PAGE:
Fedora Might Start Dropping Packages With Consistently Bad Security Records
Written by Michael Larabel in Fedora on 8 August 2018 at 04:59 AM EDT. 14 Comments
FEDORA --
Fedora's Engineering and Steering Committee is mulling over the idea of dropping software packages from the distribution that have notoriously bad security track records.

With packages that have a poor security record particularly over being left unmaintained by their package maintainers for a variety of reasons or where the software upstream sources are not maintained and riddled with recurring issues, FESCo might start dropping these "unsafe" packages from the platform. With packages of software no longer maintained upstream, there are often other package alternatives to package. Meanwhile for a lot of the niche packages they may get introduced into the Fedora ecosystem by new package contributors but never properly maintained due to lack of interest, time commitments, etc. The ability to remove them in the name of security would address the issue of security tickets against these packages remaining open for extended periods of time.

FESCo hasn't come to a firm decision on this proposed process yet but will be discussing it at the upcoming Flock conference. Flock is happening the next few days in Dresden, Germany. More details on the "drop packages with recurring bad security" proposal can be found here.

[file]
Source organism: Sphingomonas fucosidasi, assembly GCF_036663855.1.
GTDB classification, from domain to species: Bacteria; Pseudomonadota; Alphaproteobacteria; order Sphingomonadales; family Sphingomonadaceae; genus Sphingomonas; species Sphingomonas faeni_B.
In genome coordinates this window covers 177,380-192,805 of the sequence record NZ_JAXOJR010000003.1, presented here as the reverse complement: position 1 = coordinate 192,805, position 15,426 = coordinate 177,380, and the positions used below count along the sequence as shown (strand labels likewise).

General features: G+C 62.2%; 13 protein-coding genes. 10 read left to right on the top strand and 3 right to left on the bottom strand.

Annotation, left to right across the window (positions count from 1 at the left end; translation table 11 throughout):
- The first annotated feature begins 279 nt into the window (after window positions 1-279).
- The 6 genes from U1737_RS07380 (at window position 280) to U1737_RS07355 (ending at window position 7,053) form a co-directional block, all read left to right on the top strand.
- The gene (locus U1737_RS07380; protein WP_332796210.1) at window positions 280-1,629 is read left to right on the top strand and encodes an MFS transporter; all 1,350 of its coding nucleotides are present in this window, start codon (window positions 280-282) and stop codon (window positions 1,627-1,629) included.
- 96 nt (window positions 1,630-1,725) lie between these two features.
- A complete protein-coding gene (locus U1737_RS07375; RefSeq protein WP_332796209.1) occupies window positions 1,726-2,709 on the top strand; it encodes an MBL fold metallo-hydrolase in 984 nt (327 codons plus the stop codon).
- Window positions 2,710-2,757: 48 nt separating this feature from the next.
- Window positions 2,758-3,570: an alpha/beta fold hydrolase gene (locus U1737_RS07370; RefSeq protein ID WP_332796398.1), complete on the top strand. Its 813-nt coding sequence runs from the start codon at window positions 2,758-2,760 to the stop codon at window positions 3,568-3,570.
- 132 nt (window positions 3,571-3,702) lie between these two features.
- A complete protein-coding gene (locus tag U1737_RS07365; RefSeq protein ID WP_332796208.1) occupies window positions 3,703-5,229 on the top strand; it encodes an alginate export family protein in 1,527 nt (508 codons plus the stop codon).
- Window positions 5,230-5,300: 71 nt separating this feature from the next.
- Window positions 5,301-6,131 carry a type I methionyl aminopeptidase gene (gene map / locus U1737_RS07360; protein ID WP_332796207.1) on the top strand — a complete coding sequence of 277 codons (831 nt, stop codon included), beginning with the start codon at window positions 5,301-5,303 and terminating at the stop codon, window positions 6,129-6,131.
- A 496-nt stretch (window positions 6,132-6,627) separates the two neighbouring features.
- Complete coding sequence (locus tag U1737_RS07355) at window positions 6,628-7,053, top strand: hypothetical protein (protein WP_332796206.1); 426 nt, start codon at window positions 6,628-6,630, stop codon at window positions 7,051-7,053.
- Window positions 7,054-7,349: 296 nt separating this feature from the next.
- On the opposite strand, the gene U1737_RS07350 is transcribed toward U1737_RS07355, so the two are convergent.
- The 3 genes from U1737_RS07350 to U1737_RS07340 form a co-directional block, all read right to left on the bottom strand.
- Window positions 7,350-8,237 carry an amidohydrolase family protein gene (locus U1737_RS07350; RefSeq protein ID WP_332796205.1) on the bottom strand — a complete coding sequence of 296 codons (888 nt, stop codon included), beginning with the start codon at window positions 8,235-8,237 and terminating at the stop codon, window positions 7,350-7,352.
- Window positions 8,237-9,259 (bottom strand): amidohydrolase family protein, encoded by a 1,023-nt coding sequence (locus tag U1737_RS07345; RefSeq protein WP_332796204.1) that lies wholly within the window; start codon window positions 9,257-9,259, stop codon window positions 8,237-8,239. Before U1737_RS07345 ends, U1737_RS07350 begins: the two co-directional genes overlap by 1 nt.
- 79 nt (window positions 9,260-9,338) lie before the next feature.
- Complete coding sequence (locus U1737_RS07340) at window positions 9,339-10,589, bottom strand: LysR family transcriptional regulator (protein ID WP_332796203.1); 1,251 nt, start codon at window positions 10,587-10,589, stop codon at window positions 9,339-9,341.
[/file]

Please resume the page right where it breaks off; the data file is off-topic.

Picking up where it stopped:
At Monday's FESCo meeting they did approve better FPGA support for Fedora 29 as well as the TLS 1.3 GnuTLS plans.

Additionally, with Fedora 29, FESCo is now backing the introduction of an F29 Minishift Spin. Minishift is a software package for easily creating a single-node OpenShift cluster, particularly for trying out OpenShift locally. So with this new Fedora 29 spin it should be super easy to test out a deployment of Red Hat's container application platform.
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Michael Larabel is the principal author of Phoronix.com and founded the site in 2004 with a focus on enriching the Linux hardware experience. Michael has written more than 10,000 articles covering the state of Linux hardware support, Linux performance, graphics drivers, and other topics. Michael is also the lead developer of the Phoronix Test Suite, Phoromatic, and OpenBenchmarking.org automated benchmarking software. He can be followed via Twitter or contacted via MichaelLarabel.com.

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